Your application may use binary add-on modules for connecting to things like databases, external resources, or integration with existing business logic. Under those circumstances you may have need to quantify the latencies for execution of those interactions. Using just a little bit of DTrace know-how you can see the distribution of latencies for arbitrary methods that queue work in the Node event queue.

Read more about tracing latency in add-ons.

Stuck Process

DTrace can be used for more than just data collection, including debugging non-fatal buggy program behavior. DTrace can instrument very specific events on the system (like “the close syscall in a Node process returned -1 with EBADF” or any application-level event), and you can use that to take action like stopping the process to take a core dump and then resuming it again. Putting these pieces together makes it possible to gather all kinds of debugging information from a program that’s behaving badly.

Read more about this technique.


The technique of determining the root cause of a programming error after a process has died is known as postmortem debugging. This is an important technique to practice regularly, as being able to quickly and accurately diagnose the cause and not the symptom of a failure will mean fewer iterations of these procedures. Fewer iterations of debugging will mean faster development cycles and thus having confidence in your application logic sooner.

To ability to successfully diagnose the root cause of a software problem after a crash depends on the amount and quality of information you have at your disposal. Often quality of information will trump quantity. Depending on the design of your application you may want to be able to garner the state of as many inter-related processes at the time of the crash. Then you’ll need to be able to correlate that information into something actionable.

Aside from quality logs, it’s important to be able to capture as much of the state of the process that died as possible. A stack trace is a good start, but is probably not enough information to be able to act quickly to solve a problem. So along with the stack trace of where the process was executing, you want a dump of all the memory that was wired at the time of the process’s death. This is functionality is often provided by the operating system, and is referred to as a core file.

Not all environments enable core file generation by default, so make sure that when deploying you’ve enabled those features, a simple ulimit -c unlimited in the shell where the process will be running can be sufficient. On SmartOS-based environments you are also able to generate a core file even if the process hasn’t died, you can do this with gcore.

Postmortem Debugging with mdb

mdb is the modular debugger, it can be used to debug running processes or with core files. Core files can be generated in one of two ways, your process abort()d, or you used gcore to generate a core file for a running process.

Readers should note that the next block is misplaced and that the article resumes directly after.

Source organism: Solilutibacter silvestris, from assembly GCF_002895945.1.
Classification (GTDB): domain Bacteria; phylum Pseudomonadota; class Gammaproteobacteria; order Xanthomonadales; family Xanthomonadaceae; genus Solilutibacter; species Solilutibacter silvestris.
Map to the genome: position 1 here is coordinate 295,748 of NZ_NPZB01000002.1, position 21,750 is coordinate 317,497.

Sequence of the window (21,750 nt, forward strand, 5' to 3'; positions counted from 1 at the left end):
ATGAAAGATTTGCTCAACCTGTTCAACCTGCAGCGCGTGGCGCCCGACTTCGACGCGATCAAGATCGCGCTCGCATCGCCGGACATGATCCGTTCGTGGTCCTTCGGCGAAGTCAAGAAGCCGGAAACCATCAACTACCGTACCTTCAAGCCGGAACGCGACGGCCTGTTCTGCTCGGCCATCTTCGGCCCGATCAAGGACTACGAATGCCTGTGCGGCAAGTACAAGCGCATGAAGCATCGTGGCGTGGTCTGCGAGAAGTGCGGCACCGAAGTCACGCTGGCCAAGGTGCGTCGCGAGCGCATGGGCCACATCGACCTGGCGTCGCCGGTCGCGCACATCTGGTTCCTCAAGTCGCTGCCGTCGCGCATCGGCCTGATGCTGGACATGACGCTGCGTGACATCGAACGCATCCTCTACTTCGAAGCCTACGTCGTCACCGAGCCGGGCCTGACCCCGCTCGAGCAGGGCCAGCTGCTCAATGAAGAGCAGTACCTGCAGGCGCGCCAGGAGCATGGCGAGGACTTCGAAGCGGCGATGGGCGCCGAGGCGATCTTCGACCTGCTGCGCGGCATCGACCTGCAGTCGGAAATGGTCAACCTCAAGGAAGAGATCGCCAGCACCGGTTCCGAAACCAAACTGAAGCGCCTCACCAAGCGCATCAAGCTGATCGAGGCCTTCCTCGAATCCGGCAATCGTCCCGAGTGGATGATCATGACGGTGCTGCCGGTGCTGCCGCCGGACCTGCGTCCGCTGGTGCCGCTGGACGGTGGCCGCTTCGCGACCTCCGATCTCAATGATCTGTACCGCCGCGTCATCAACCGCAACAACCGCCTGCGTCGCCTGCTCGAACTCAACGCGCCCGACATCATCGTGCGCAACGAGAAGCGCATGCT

Generating core files for a running process is a very powerful technique, doing so allows you to inspect your applications state before something has gone wrong. Also, if you’re trying to debug a memory leak having multiple core files allows you to track the changes in the counts and kinds of memory being kept around.

Your Node process may abort() for a variety of reasons, from a programming error inside Node itself, or by programmatically invoking abort directly to ensure a core is generated. There are two ways you can programmatically induce your Node process to abort, the first is process.abort which you can call at anytime in your code. The other is to run your Node process with --abort-on-uncaught-exception which tells V8 that if your process encounters an uncaught exception it should generate a core file.

mdb has a very powerful module designed specifically for Node, which can be loaded with ::load v8. Loading this module allows you to see what JavaScript objects are found in V8’s heap with ::findjsobjects, see the stack trace from the entry point through JavaScript frames with ::jsstack, as well as a variety of other commands to inspect the JavaScript state of your process.

Read more about postmortem debugging.


The ::findjsobjects command in mdb is a crucial utility for determining the current state of active objects found in the V8 heap. Running without any parameters will give you a list of representative object addresses, their counts, the number of properties, the constructor name, and the shape (the enumerated order of the properties) for the objects.

af821729        1      997 Object: sxw, mxu, xbd, smf, gdl, cxt, potx, ...
9c31d5d5     1192        1 Array
9c31e6c9      265        7 Module: parent, paths, loaded, exports, ...
9c31bebd      268        7 Array
a470b0ad     1603        2 Arguments: callee, length
9c31bd79      184       40 Array